November 08, 2017
4 min read

Massachusetts ODs continue to seek glaucoma privileges

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Matt Forgues
Matthew Forgues

The Massachusetts Society of Optometrists is working with practitioners, residents and state legislators to ensure its optometric scope of practice is in line with the rest of the country, according to Matthew Forgues, OD, president of the Massachusetts Society of Optometrists, in an interview with Primary Care Optometry News.

Massachusetts optometrists would have the authority to treat glaucoma and ocular abnormalities of the human eye and the adjoining and adjacent tissue, as well as prescribe all necessary eye-related medications including all anti-infective agents, in proposed legislation H.1169 and S.1242.

The House and Senate versions take the current law and simply add glaucoma drops and oral antibiotics for treatment of eye-related issues, Forgues said.

Each bill does not allow optometric utilization or prescription of therapeutic pharmaceutical agents for the treatment of systemic diseases; invasive surgical procedures; pharmaceutical agents administered by subdermal, intramuscular, intravenous, subcutaneous or retrobulbar injection; nor opioid medications, according to the Commonwealth of Massachusetts website.

This week, Forgues testified in front of the Joint Public Health Committee for the standalone bill along with Gary Chu, OD, MPH, FAAO, senior director of public health and community collaborations at New England College of Optometry, and Michael A. Purdy, OD, a practitioner in Northampton and MSO chair.

Purdy and Forgues commented on the merits of the bill, the access and choice components and the cost savings to the state health care system, according to Forgues.

In addition, they addressed “the improved health care delivery system it would create, stressing this is for patients and the doctor/patient relationship. We stressed that Massachusetts residents deserve the same standard of care that is offered everywhere else in the country,” Forgues added.

Chu addressed the education issue and stressed the impact this has on students deciding to stay and practice in the state.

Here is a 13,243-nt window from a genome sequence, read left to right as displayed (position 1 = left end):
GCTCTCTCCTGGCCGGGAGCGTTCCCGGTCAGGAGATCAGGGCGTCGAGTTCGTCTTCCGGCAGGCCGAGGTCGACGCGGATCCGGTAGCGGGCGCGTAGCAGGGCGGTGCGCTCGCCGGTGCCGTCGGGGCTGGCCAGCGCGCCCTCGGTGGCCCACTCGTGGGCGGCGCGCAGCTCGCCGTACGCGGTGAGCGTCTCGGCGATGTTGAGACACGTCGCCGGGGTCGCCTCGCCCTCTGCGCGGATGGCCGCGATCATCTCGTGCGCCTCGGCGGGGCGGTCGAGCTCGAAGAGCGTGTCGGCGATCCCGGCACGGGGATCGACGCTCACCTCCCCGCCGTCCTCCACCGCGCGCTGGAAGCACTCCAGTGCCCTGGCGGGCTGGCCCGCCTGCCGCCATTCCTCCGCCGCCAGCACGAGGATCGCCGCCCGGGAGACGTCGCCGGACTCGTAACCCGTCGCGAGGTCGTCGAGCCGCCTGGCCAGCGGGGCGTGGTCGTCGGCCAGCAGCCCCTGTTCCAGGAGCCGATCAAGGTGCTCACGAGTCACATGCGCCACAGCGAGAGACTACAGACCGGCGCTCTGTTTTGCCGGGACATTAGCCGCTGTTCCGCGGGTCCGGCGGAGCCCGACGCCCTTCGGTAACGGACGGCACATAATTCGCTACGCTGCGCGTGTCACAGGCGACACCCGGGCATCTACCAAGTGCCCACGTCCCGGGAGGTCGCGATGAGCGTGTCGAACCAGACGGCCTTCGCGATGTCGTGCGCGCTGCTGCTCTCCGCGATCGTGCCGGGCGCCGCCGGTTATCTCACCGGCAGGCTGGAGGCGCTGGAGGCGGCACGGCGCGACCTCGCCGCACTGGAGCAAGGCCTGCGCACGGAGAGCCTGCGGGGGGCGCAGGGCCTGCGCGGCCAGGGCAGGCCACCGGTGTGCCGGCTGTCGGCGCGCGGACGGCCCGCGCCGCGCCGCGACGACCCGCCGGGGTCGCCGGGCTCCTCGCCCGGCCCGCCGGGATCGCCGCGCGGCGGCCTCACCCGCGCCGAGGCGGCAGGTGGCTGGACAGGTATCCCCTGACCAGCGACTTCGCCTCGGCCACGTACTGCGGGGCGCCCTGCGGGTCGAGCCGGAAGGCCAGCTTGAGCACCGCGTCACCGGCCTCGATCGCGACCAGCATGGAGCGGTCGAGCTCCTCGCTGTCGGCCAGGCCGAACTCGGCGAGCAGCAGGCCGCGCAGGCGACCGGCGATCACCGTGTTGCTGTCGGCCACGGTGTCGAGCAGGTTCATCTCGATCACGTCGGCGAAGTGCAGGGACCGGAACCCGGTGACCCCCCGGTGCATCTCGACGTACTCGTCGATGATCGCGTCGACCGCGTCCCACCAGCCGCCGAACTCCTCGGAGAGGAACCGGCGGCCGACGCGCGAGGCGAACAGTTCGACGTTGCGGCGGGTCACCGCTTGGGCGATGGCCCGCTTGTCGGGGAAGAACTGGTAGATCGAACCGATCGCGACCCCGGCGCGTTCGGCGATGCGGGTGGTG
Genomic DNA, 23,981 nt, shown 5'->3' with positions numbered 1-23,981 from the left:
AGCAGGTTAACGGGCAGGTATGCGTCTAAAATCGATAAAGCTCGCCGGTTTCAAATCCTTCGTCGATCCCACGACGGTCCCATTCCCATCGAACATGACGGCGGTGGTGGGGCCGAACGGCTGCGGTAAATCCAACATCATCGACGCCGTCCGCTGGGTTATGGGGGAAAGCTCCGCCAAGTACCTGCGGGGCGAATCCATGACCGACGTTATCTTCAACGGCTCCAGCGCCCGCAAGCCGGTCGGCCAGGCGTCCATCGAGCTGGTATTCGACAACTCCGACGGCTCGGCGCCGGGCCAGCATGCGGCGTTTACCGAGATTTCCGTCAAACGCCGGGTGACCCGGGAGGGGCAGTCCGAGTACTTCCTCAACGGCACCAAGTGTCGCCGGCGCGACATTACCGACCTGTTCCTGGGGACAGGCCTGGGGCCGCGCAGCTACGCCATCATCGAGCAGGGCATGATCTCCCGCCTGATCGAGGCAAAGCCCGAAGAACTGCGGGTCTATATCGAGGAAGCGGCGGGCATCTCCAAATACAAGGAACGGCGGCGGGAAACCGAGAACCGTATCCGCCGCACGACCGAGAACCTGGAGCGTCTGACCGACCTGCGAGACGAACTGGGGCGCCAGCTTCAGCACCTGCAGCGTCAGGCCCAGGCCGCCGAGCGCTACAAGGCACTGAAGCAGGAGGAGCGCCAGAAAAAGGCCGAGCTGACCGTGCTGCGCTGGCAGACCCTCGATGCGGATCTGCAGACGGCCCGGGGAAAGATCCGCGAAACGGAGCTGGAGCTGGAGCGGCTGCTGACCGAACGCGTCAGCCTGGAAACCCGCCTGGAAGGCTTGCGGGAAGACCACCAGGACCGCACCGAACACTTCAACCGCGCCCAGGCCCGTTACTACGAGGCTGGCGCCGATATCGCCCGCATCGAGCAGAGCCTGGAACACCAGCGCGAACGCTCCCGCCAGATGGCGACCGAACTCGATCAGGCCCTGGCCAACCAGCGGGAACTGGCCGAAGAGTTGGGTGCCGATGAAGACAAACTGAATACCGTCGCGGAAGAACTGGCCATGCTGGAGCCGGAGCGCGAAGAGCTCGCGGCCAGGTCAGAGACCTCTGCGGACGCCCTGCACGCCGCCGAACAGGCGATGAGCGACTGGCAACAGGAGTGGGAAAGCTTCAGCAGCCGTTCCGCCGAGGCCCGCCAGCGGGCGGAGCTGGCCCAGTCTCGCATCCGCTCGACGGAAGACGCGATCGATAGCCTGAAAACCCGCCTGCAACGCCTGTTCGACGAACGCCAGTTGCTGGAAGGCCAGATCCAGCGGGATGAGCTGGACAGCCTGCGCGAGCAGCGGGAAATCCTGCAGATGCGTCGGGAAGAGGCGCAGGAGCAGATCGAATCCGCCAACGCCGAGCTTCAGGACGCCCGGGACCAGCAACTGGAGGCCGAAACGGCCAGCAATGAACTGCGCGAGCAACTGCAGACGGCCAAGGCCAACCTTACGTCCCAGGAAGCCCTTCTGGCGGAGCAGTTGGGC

A state budget issue

MSO conquered its first big hurdle for scope expansion more than a week ago when the Senate released its version of the state budget, and the modernized scope was included, Forgues added.

Now the MSO is working with the House to come up with its version of the health care portion of the state budget to include the same improved scope of practice.

Similar legislation has passed in the Senate six times and has always been held up in the House, he said.

Forty-one years since the first optometric glaucoma legislation passed in West Virginia, it may finally be time for the state to modernize. Thirty-nine states have possessed glaucoma treatment rights for 20 years or more, according to documents provided by MSO.

Cost savings, OD student retention

One benefit of the legislation is cost savings. MSO organized an independent cost analysis with the firm Health Management Associates (HMA) to determine the depth of cost savings for the state if the legislation were approved.

Conservatively, HMA determined that it would save Massachusetts Medicaid $20 million dollars alone.

“So, that’s why we’ve become part of the state budget,” Forgues said.

As optometrists are on the front line of patient care, “we see the majority of patients, and when we identify there’s glaucoma, we have to send them out needlessly,” he continued.


Often, the patient is given duplicate testing (with double copays) from a higher cost specialist, requiring more time away from work and care access issues, according to Forgues.

In addition, he said many legislators are finally hearing the message as to how the current scope of practice affects optometry schools and its graduates.

“We have Massachusetts College of Pharmacy and New England College of Optometry,” said Forgues, a third-generation optometrist. “Some students have told me, ‘Why would I stay here when I can’t fully practice? This is the only state that really limits what I do.’”

He continued: “This has a long-lasting impact – good providers going to other states – and you can’t blame them.”

It also has an impact on a school’s recruitment success, he said.

Successful advocacy efforts

MSO stepped up its public awareness and advocacy efforts, through the Visionary Campaign, to alert the public to the potential cost savings of the bill, Forgues said, in addition to polling residents regarding their support of the legislation.

The results were staggering, he said, with 86% of residents in favor.

“It’s pretty easy to be in favor of something when you learn every other state does it,” Forgues said.

The MSO also employed radio and newspaper advertising to raise awareness.

“I really feel like our profession in Massachusetts is a lot more understood, and we have a lot of legislators pushing for us,” Forgues added.

He said MSO learned a lot from the polling panels.

“Residents here have an excellent level of trust with their optometrists, and this was wonderful to confirm,” he said.

In 2016 to 2017, the Federal Trade Commission and Department of Justice issued a federal paper in support of this scope of practice issue in the state, Forgues said. The Boston Globe and The Boston Herald also support it.

“We have a lot of advocates, including the Governor’s office.” he said.

Forgues said they should hear what is next for the health care budget on the House side in the first quarter of 2018, as early as January or February.

If for any reason the bill does not make it as a part of the state budget, the separate bill (H.1169 and S.1242), introduced in January 2017, would still have a chance in the traditional legislative cycle, ending next summer, he added. – by Abigail Sutton

Disclosure: Forgues is president of the MSO.